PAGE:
Third-party travel sites are a lot like the end shelves in retail stores. Shoppers walk in with a grocery list but end up browsing those clearance racks and side shelf items that aren't any more of a deal than what's on the regular store shelves. It's easy to complain about the third-party vacation company, but sometimes travelers must admit that they bring the financial drama on themselves.
Mistake #1 Don't research third-party travel arrangement companies: Anytime a vacation is booked through a third-party site instead of directly through the car rental company, the hotels or the airlines, there are terms and conditions. They're boring to read and usually wordy. And the worst ones have entire sections full of text that is in all caps. Who wants to read a screaming document? No one. And that is the best way to not know what a traveler is in for. Even if reading those terms and conditions take small segments of a day, read them in full.
Mistake #2 Ignore the email payment confirmation rules: Some travel companies are a little trickier. Travelers may find out things they were unaware of when they purchased tickets but show up after the fact. For example, TicketsatWork.com is a third-party travel vendor with pretty decent deals for various hotels. However, when purchasing hotel reservations -- and like many other travel sites -- there's the usual info about having an ID in order to confirm the room reservation, being over 21, not using its pricing as a challenge to hotels' Best Rate Guarantee and even info about prepayment.
But travelers don't find out this pretty important piece of confirmation until after the room is paid for:
Please note that each room is part of an allocation that we have at the hotel under various agreements through our partners. This means that your name(s) may not be in the reservation system until seven days prior to your arrival, so if they have any questions please contact us and we can assist you.
So for the travelers who want to verify whether a hotel really has their rooms booked, there's a possibility that even the hotel won't know they're coming until a week before arrival. And if that hotel never got the reservation information from a third-party vendor, that leaves the traveler with a week to find another hotel at much higher rates. Always know ahead of time what the third-party vendor will do in a worst-case scenario. Keep tabs on when the hotel gets the reservation. Don't be stuck in a new city with no place to stay.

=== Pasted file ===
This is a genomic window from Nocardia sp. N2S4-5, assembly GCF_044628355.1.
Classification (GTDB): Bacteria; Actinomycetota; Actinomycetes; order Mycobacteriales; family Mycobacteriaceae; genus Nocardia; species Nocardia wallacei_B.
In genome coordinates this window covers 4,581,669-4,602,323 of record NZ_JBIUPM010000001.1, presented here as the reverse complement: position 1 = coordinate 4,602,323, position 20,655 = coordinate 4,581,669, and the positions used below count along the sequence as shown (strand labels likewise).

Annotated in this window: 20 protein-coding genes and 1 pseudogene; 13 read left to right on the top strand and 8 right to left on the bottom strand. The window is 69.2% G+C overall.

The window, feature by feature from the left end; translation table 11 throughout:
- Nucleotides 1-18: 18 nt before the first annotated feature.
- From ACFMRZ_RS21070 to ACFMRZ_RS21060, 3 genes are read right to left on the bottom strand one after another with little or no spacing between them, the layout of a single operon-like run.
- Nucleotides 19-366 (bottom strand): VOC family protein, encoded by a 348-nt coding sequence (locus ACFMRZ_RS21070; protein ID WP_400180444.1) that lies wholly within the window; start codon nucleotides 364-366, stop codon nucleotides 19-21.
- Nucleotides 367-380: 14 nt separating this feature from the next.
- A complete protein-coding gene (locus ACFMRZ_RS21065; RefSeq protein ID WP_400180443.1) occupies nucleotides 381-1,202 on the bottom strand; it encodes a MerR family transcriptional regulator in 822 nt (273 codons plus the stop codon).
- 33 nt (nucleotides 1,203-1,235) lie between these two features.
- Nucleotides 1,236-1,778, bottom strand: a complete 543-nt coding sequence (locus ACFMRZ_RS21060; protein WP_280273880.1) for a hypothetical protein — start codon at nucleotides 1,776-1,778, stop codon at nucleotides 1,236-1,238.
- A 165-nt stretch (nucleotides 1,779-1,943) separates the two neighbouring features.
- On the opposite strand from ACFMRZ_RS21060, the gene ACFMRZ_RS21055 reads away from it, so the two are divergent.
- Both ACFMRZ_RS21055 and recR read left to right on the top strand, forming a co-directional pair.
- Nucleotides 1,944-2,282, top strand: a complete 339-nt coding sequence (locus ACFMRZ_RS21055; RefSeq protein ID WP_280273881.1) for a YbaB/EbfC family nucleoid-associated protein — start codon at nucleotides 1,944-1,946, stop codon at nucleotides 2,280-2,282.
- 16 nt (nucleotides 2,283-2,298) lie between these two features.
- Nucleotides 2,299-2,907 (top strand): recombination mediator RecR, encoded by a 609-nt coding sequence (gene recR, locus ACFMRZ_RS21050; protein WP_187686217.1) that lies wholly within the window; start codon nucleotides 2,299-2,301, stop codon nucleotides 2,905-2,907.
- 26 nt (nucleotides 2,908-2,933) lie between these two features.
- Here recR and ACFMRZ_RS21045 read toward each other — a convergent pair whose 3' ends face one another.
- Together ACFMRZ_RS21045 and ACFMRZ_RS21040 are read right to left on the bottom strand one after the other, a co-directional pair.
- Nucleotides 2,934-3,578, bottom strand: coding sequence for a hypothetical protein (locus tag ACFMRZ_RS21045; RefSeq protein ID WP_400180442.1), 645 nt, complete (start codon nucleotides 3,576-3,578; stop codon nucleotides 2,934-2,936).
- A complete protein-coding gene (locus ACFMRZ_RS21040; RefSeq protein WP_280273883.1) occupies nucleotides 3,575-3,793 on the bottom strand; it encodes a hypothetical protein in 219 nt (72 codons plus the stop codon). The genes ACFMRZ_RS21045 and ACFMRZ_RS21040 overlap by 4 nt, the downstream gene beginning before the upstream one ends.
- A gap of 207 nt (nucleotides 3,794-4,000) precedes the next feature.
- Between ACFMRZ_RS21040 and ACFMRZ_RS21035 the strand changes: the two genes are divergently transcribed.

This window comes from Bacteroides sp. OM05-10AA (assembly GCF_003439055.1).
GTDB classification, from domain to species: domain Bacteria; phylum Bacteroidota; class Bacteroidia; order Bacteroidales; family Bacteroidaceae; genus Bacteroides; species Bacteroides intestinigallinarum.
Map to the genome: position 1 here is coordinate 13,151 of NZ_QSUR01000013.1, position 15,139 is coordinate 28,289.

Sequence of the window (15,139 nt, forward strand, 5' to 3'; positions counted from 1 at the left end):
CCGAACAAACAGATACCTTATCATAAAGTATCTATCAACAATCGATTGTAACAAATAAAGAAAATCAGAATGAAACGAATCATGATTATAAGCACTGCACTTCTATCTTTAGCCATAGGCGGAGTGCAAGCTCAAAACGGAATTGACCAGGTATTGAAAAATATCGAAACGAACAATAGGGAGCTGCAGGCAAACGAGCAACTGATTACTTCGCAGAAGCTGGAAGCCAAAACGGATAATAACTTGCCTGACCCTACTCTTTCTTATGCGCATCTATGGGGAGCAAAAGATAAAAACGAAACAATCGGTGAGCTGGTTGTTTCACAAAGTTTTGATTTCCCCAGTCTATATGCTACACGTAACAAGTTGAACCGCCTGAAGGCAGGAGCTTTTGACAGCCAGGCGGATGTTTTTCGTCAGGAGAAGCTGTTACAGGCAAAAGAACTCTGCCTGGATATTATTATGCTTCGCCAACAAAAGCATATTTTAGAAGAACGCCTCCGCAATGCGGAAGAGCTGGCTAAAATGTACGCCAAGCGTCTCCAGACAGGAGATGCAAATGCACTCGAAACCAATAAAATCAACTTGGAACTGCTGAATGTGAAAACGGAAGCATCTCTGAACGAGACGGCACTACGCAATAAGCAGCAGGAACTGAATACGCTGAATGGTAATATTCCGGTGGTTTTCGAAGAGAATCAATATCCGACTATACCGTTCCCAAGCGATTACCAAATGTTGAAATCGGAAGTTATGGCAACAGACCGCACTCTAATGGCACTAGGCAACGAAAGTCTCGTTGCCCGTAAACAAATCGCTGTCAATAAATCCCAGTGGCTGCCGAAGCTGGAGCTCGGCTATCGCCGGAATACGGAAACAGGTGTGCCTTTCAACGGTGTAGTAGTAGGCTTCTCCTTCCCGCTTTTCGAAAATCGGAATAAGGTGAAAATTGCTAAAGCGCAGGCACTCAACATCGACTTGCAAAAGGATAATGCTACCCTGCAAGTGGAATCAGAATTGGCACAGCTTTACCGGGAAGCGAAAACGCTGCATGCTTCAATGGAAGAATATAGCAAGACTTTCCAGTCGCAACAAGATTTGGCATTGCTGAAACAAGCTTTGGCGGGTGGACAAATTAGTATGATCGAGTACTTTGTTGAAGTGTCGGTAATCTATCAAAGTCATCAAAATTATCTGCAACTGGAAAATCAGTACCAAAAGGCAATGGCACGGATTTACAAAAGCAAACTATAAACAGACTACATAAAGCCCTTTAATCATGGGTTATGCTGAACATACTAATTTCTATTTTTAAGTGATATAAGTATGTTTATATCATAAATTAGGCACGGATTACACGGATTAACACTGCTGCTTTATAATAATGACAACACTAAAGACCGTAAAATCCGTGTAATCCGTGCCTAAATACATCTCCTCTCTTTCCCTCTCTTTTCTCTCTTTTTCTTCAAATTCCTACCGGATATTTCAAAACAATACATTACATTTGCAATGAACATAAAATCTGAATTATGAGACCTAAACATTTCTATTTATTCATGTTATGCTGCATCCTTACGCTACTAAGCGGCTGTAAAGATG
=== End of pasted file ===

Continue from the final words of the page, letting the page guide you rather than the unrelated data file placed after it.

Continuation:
Mistake #3 Choose a room based on price instead of amenities: The traveler who is surprised to find out that the great deal online was a smoking, one bedroom with no refrigerator may find that the "Services" drop-down box already stated that. Before booking a hotel room, keep a list of preferences versus requirements. For those who are completely opposed to cigarettes, a non-smoking room is a requirement. For travelers who tend to keep leftovers or buy food from grocery stores instead of spending money nonstop at restaurants should always require a refrigerator. If the idea of sleeping next to a travel partner leads to a case of the heebie-jeebies, the cheaper room with one king-sized bed may not do the trick. Maybe some rooms are less if they're facing a wall rather than a skyline. For travelers who plan to spend very little time in the room, who cares about the view of the ocean? Don't pay for what will go unused.
Mistake #4 Ignore what's paid for. If a patron goes into a restaurant and buys a meal with a bunch of sides, shouldn't those side items be tasted? Same deal for travel fees. If a traveler is already paying for the cost of the health club, valet cleaning service, Wi-Fi or high-speed Internet, laundry service and/or continental/buffet breakfast, use it.
Mistake #5 Pay no attention to how far the hotel is from tourist spots. Is learning how to ride Chicago's Red Line to get to the Willis Tower a huge pain? Some travelers may have no choice considering their hotels are nowhere near the Magnificent Mile. In places like the Windy City, paying for parking meters or hourly parking lots may cost just as much as daily car rental rates. These are factors that need to be considered when traveling in bigger cities. The same rules apply for the distance between tourist spots. If a traveler finds a ritzy hotel in D.C. but wants to take a tour of the White House that's 20 miles away, that same traveler will spend the difference on cab, car rental gas or public transportation fees. If travel planners already know exactly what they want to see, make a list. Then verify each of those hotel location's distance from these tourist spots. The hotel that costs more to lodge in may be much closer to hot spots, in a safer neighborhood and easier to walk around in. Of course there are hotels that charge exorbitant rates specifically because they're so easy to mingle around near. Compare rates with all of them. And Smartphone users should always make use of their GPS systems. Don't let cab drivers take the scenic route thinking tourists don't know the difference.
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